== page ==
Edwin P. Wilson

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4Person.png Edwin P. Wilson   Littlesis Sourcewatch SpartacusRdf-entity.pngRdf-icon.png
(spook, Arms dealer, businessman, deep state operative)
Edwin P Wilson.jpg
Nampa, Idaho
Died2012-09-10 (Age 84)
Seattle, Washington
Member ofOperation 40, US/Deep state
Perpetrator ofArms for Libya
CIA, Operation 40 member, US deep state arms dealer caught doing selling a mammoth consignment of C-4 explosive to Libya. He was thrown under a bus by the CIA's plausible deniability policy, but eventually exposed the CIA lie and overturned his conviction after 20 years in jail.

Edwin P. Wilson was an Operation 40 member and cabal member. Wilson officially left the CIA in 1971 for a job with the Office of Naval Intelligence's secret Task Force 157. His New York Times obituary termed him "The Spy Who Lived It Up", a reference to his huge profits from deep state arms deals and his ostentatious lifestyle.[1]

When arrested in 1982 and charged with selling weapons and explosives to Libya, he was hung out to dry by former CIA colleagues who denied all knowledge. Even after a document was found which proved that the CIA men were all lying, it took years until he was released.

Business career

Wilson had a lot of businesses, many of them front companies, but also many real companies. "His preferred habitat was a hall of mirrors. His business empire existed as a cover for espionage, but it also made him a lot of money."[2] In the 1970s, he met with another CIA spook who was later to surpass him in infamy, Michael Jon Hand.

CIA/Drug trafficking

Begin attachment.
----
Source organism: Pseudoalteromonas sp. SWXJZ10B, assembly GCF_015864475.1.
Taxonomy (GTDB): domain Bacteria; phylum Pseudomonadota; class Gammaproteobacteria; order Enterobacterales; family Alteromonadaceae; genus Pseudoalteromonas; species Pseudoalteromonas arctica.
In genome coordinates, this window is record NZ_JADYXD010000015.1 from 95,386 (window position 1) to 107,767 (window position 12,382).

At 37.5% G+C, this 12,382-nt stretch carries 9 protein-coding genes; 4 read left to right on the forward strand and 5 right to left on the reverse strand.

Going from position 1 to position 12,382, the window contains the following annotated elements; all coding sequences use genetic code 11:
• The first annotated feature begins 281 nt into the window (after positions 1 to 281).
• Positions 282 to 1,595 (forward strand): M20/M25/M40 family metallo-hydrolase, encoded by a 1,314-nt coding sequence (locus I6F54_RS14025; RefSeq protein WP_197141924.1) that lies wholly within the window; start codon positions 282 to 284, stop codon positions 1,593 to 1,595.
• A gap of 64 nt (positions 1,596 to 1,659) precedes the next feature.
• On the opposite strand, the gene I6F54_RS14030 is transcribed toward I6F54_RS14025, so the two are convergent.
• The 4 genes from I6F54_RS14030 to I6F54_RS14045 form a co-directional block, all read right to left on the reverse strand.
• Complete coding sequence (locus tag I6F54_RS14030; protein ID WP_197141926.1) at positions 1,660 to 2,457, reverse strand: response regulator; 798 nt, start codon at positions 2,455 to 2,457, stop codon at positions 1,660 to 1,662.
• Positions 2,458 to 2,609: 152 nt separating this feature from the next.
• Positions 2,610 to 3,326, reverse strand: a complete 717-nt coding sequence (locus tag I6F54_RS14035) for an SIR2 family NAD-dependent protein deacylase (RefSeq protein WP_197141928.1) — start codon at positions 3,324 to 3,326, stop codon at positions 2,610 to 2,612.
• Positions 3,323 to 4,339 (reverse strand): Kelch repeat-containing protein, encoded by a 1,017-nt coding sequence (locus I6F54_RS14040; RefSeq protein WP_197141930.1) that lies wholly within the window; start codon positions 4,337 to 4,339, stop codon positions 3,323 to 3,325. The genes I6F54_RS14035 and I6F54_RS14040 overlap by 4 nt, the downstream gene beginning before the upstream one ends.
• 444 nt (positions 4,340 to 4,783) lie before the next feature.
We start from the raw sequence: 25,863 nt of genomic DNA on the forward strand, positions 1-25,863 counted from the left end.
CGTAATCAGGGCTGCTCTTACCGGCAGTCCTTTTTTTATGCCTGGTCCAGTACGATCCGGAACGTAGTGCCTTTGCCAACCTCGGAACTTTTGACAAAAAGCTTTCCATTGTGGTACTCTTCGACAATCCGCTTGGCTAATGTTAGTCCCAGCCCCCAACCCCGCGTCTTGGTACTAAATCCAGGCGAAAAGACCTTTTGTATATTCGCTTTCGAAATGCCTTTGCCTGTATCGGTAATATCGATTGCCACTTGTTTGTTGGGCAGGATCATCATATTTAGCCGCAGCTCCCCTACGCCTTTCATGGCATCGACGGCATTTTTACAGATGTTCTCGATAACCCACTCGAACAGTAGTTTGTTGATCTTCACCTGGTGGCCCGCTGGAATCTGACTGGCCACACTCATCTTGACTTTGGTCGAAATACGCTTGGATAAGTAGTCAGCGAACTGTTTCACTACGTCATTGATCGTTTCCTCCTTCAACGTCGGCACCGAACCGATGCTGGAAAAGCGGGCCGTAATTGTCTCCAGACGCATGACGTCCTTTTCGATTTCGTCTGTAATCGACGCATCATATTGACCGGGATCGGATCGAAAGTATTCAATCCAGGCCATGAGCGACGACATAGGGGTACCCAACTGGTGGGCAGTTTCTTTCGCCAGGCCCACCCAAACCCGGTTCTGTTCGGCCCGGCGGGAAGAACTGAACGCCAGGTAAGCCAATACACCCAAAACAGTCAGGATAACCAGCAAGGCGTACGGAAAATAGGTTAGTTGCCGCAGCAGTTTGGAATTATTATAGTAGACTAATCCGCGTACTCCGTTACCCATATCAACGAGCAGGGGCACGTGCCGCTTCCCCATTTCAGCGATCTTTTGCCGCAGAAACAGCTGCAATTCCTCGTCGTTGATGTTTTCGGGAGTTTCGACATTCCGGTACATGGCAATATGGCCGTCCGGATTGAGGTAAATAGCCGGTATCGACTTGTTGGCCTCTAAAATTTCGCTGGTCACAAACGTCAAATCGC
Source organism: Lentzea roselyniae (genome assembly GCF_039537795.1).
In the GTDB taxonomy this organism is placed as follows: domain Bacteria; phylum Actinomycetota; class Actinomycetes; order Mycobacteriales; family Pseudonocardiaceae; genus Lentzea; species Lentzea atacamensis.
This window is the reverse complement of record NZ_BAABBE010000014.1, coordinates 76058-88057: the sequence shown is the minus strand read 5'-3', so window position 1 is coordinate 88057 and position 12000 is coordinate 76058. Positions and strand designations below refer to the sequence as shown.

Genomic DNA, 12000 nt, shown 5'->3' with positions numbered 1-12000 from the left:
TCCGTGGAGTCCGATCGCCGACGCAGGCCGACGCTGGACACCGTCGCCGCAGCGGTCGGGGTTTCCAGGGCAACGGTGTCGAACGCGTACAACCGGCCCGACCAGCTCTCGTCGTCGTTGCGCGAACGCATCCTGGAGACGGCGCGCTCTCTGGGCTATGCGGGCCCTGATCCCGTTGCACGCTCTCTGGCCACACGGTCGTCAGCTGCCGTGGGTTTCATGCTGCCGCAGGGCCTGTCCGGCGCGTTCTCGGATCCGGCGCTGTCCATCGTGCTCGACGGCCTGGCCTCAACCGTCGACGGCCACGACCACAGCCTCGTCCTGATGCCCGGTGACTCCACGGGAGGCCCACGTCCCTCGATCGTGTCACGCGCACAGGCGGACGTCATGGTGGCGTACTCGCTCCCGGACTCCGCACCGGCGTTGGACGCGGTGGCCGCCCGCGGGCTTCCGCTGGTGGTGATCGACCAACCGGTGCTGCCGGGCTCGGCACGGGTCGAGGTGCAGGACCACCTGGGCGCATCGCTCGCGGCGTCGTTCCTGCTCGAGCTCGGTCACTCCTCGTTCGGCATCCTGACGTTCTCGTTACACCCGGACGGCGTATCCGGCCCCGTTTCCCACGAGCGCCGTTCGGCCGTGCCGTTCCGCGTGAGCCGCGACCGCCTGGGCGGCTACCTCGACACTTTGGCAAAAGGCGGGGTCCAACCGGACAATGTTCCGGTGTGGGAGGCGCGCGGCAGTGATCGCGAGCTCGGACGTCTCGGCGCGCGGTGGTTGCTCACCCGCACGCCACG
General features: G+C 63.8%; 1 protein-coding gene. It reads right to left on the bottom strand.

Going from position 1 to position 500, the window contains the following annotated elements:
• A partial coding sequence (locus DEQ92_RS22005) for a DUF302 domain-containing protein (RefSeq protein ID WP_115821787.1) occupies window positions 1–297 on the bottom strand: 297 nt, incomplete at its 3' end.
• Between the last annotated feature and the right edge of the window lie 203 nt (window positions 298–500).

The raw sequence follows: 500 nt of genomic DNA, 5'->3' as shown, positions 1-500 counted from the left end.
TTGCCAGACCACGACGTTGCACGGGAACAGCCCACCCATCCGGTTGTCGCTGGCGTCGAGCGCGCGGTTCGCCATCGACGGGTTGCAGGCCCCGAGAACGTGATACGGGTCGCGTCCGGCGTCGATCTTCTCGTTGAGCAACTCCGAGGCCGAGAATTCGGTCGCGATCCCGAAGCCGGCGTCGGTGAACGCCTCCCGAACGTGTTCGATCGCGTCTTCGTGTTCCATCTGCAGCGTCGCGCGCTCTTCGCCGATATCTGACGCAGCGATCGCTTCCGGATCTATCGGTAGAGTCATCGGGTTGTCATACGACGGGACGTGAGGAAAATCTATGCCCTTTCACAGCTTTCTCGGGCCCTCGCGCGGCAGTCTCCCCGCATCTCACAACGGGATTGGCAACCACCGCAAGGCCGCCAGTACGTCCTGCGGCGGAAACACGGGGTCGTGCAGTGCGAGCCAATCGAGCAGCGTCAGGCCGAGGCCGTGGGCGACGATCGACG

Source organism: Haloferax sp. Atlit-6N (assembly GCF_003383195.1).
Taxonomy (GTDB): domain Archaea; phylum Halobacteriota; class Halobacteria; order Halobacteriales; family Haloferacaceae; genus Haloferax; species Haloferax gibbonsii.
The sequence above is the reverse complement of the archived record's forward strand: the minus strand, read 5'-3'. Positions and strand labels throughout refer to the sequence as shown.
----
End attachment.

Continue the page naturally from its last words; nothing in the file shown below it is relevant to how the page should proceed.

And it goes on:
Full article: Rated 4/5 CIA/Drug trafficking

Edward Cutolo testified that Edwin Wilson was present at a lot of CIA drug deals in Panama and that he was also aware of other arenas of deep state drug trafficking.[3]

Nugan Hand connected weapons deals

In 1974 the Nugan Hand Bank got involved in helping the CIA to take part in covert arms deals with contacts within Angola. Two CIA agents based in Indonesia, James Hawes and Robert Moore, called on Wilson at his World Marine offices to discuss "an African arms deal". Later, Bernie Houghton arrived from Sydney to order ammunition and 3,000 weapons.

Dennis Schlachter, a World Marine employee whose evidence as a protected federal witness lead to Wilson's 1982 arrest, recalls chauffeuring Wilson and Hawes out to the agency’s headquarters in Langley while the two discussed using Nugan Hand Bank to finance the shipments, under the “cover of Task Force 157,” [10 million rounds of] ammunition, 3,000 weapons including machine guns, M-1s, carbines and others”. With an end-user’s certificate showing World Marine as the purchaser and an Australian company as the buyer, the arms left the United States from Boston for southern Africa in three separate shipments.[4]

The following year Houghton asked Wilson to arrange for World Marine to purchase a high-technology spy ship and sell it on to Iran. He had already sold on one such spy ship in 1973, for which he earned $500,000 commission.[5][6]

Arms for Libya

Full article: Rated 4/5 Arms for Libya
Edwin P. Wilson bw.jpg

Wilson came to prominence when after years of investigations by the BATF, he was arrested for a litany of crimes, most notably selling 20 tonnes of C-4 (military grade) explosive to Muammar Gaddafi. This is an extraordinary amount - capable of downing perhaps 20,000 jumbo jets[7] - equal to the entire US stockpile. His defense was that these were CIA authorised deals. Wilson claimed that he continued to work for the CIA for free, out of patriotic duty, even "Shelling out his own money, earned through his various business deals, to gather intelligence."[8]